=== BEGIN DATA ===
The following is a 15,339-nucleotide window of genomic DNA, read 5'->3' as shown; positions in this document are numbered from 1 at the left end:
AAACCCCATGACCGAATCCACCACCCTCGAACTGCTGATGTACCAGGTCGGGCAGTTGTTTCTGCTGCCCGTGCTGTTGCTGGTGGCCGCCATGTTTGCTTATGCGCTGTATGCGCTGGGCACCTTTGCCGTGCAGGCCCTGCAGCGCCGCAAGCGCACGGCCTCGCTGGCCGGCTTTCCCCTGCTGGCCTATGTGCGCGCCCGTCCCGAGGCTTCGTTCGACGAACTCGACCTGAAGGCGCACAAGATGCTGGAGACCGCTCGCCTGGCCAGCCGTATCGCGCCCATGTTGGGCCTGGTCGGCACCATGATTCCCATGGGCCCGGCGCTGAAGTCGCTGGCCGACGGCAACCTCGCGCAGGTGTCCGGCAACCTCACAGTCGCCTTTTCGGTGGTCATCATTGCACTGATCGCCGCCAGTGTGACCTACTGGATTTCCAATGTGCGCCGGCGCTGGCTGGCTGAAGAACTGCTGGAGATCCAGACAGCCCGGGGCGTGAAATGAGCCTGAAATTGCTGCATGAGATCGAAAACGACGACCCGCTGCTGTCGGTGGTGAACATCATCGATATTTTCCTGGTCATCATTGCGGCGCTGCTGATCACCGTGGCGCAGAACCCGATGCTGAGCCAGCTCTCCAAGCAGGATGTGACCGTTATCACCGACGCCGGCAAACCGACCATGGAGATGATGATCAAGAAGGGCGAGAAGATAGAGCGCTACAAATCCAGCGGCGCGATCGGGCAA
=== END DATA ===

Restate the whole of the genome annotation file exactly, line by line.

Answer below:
The following is a 15,339-nucleotide window of genomic DNA, read 5'->3' as shown; positions in this document are numbered from 1 at the left end:
AAACCCCATGACCGAATCCACCACCCTCGAACTGCTGATGTACCAGGTCGGGCAGTTGTTTCTGCTGCCCGTGCTGTTGCTGGTGGCCGCCATGTTTGCTTATGCGCTGTATGCGCTGGGCACCTTTGCCGTGCAGGCCCTGCAGCGCCGCAAGCGCACGGCCTCGCTGGCCGGCTTTCCCCTGCTGGCCTATGTGCGCGCCCGTCCCGAGGCTTCGTTCGACGAACTCGACCTGAAGGCGCACAAGATGCTGGAGACCGCTCGCCTGGCCAGCCGTATCGCGCCCATGTTGGGCCTGGTCGGCACCATGATTCCCATGGGCCCGGCGCTGAAGTCGCTGGCCGACGGCAACCTCGCGCAGGTGTCCGGCAACCTCACAGTCGCCTTTTCGGTGGTCATCATTGCACTGATCGCCGCCAGTGTGACCTACTGGATTTCCAATGTGCGCCGGCGCTGGCTGGCTGAAGAACTGCTGGAGATCCAGACAGCCCGGGGCGTGAAATGAGCCTGAAATTGCTGCATGAGATCGAAAACGACGACCCGCTGCTGTCGGTGGTGAACATCATCGATATTTTCCTGGTCATCATTGCGGCGCTGCTGATCACCGTGGCGCAGAACCCGATGCTGAGCCAGCTCTCCAAGCAGGATGTGACCGTTATCACCGACGCCGGCAAACCGACCATGGAGATGATGATCAAGAAGGGCGAGAAGATAGAGCGCTACAAATCCAGCGGCGCGATCGGGCAA